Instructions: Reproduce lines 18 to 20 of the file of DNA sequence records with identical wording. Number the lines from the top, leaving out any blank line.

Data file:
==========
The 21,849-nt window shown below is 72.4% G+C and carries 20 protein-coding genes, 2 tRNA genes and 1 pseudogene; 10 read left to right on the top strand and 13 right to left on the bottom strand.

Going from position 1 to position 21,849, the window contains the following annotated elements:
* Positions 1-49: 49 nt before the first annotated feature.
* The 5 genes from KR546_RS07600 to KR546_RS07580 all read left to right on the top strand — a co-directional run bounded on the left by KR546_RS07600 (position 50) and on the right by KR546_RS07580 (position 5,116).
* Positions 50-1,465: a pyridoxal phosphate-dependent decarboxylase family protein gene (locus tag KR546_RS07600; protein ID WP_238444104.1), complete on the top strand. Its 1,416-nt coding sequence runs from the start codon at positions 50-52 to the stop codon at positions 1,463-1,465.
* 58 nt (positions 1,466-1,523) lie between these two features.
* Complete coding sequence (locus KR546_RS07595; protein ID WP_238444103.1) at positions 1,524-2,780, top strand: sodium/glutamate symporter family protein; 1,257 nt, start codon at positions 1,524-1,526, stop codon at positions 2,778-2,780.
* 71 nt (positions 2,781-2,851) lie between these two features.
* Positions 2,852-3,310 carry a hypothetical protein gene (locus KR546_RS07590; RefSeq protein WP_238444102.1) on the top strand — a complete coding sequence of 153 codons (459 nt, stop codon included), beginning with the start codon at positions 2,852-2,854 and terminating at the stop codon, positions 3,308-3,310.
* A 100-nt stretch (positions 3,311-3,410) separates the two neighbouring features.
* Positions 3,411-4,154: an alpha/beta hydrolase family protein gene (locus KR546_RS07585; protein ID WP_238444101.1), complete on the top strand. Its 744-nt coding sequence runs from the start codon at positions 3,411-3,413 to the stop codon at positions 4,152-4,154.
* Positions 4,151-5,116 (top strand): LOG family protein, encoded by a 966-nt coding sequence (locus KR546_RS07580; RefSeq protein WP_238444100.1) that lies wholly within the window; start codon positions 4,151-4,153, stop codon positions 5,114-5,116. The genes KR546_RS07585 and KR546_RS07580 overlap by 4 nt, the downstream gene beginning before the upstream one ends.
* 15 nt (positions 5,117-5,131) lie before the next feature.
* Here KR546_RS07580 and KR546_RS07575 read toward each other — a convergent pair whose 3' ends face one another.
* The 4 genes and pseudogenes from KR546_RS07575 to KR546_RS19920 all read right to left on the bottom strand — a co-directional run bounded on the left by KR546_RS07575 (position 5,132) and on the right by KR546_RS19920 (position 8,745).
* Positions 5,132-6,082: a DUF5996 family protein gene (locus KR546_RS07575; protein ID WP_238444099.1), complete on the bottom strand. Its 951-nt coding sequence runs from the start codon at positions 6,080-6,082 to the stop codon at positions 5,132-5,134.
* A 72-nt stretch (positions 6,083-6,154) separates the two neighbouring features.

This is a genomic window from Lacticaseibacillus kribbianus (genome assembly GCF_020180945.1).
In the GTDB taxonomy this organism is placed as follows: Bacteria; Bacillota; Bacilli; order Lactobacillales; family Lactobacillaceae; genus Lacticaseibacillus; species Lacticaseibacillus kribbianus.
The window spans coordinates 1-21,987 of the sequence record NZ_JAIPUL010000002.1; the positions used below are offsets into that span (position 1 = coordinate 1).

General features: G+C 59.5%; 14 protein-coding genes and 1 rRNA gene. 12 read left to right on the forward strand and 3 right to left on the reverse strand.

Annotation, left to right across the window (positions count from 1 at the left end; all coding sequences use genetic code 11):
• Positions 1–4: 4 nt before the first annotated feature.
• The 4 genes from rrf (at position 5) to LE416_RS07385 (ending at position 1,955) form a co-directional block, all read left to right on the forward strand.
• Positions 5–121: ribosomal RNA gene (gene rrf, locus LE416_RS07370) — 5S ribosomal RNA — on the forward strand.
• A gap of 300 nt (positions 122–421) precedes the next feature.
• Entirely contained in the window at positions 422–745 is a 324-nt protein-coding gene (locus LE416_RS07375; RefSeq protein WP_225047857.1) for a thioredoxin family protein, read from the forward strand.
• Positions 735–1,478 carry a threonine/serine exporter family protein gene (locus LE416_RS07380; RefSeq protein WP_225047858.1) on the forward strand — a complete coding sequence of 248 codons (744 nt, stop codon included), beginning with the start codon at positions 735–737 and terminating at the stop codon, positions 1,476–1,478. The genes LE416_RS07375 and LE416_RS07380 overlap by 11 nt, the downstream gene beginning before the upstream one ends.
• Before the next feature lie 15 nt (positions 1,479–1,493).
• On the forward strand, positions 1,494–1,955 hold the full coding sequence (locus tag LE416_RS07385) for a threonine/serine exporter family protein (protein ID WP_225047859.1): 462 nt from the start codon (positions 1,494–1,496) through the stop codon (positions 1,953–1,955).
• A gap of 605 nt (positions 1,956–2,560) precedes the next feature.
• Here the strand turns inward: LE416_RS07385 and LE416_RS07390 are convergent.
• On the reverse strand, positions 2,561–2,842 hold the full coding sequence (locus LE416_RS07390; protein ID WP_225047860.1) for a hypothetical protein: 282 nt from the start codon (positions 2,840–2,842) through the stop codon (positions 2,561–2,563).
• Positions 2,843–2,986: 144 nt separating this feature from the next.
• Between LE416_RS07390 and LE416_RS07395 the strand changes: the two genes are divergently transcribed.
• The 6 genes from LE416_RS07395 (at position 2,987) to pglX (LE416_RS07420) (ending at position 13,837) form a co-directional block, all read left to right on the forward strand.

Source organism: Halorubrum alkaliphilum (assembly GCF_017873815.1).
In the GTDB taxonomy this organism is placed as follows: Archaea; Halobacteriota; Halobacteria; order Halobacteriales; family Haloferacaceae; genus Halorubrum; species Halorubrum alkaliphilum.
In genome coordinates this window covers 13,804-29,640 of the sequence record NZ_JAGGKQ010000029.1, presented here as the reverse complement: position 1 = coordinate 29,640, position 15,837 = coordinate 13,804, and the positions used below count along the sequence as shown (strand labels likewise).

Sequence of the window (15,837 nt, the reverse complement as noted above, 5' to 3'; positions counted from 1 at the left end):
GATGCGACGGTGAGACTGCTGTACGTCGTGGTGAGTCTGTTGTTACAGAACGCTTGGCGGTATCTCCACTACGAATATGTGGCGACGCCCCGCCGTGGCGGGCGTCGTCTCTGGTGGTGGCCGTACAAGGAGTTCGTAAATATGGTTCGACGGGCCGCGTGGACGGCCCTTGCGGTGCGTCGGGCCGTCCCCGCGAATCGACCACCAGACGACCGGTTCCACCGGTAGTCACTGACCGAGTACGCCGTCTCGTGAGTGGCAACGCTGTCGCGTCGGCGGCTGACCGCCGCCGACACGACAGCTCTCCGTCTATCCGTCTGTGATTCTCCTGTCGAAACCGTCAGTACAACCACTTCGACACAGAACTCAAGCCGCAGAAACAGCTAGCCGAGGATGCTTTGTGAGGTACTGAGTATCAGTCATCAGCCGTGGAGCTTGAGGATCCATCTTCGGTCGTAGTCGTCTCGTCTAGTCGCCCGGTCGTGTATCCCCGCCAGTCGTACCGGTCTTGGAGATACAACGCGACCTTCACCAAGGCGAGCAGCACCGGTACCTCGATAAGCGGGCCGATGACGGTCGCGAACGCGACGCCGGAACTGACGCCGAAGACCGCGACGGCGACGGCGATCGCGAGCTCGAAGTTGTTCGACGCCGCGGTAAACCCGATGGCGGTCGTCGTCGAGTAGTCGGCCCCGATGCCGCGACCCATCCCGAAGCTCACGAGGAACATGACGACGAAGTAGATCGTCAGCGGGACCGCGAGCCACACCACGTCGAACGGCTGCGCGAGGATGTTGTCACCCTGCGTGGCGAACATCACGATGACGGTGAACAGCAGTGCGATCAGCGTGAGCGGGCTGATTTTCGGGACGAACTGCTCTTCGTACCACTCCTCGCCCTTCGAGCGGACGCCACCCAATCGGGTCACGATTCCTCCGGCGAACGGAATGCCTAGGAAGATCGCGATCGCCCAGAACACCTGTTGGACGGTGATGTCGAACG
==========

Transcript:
This is a genomic window from Lacticaseibacillus kribbianus (genome assembly GCF_020180945.1).
In the GTDB taxonomy this organism is placed as follows: Bacteria; Bacillota; Bacilli; order Lactobacillales; family Lactobacillaceae; genus Lacticaseibacillus; species Lacticaseibacillus kribbianus.
The window spans coordinates 1-21,987 of the sequence record NZ_JAIPUL010000002.1; the positions used below are offsets into that span (position 1 = coordinate 1).